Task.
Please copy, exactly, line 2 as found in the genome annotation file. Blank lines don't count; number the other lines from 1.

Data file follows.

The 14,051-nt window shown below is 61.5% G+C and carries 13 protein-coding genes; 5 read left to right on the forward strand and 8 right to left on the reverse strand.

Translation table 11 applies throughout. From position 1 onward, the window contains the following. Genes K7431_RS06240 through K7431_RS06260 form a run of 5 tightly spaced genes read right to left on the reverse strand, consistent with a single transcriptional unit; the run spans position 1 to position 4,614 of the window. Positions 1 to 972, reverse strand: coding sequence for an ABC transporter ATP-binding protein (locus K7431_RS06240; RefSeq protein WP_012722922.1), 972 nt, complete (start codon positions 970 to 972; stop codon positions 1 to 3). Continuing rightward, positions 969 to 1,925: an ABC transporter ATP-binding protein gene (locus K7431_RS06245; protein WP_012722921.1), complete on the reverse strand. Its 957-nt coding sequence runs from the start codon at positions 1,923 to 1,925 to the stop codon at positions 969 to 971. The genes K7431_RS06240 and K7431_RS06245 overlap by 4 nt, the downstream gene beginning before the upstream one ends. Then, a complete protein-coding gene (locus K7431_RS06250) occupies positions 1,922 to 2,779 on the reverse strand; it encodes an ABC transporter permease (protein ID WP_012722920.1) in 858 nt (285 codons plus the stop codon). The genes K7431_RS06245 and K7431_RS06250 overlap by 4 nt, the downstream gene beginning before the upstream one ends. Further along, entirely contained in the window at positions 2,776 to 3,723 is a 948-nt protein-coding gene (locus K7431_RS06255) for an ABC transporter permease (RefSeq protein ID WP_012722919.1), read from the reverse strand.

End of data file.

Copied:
Translation table 11 applies throughout. From position 1 onward, the window contains the following. Genes K7431_RS06240 through K7431_RS06260 form a run of 5 tightly spaced genes read right to left on the reverse strand, consistent with a single transcriptional unit; the run spans position 1 to position 4,614 of the window. Positions 1 to 972, reverse strand: coding sequence for an ABC transporter ATP-binding protein (locus K7431_RS06240; RefSeq protein WP_012722922.1), 972 nt, complete (start codon positions 970 to 972; stop codon positions 1 to 3). Continuing rightward, positions 969 to 1,925: an ABC transporter ATP-binding protein gene (locus K7431_RS06245; protein WP_012722921.1), complete on the reverse strand. Its 957-nt coding sequence runs from the start codon at positions 1,923 to 1,925 to the stop codon at positions 969 to 971. The genes K7431_RS06240 and K7431_RS06245 overlap by 4 nt, the downstream gene beginning before the upstream one ends. Then, a complete protein-coding gene (locus K7431_RS06250) occupies positions 1,922 to 2,779 on the reverse strand; it encodes an ABC transporter permease (protein ID WP_012722920.1) in 858 nt (285 codons plus the stop codon). The genes K7431_RS06245 and K7431_RS06250 overlap by 4 nt, the downstream gene beginning before the upstream one ends. Further along, entirely contained in the window at positions 2,776 to 3,723 is a 948-nt protein-coding gene (locus K7431_RS06255) for an ABC transporter permease (RefSeq protein ID WP_012722919.1), read from the reverse strand.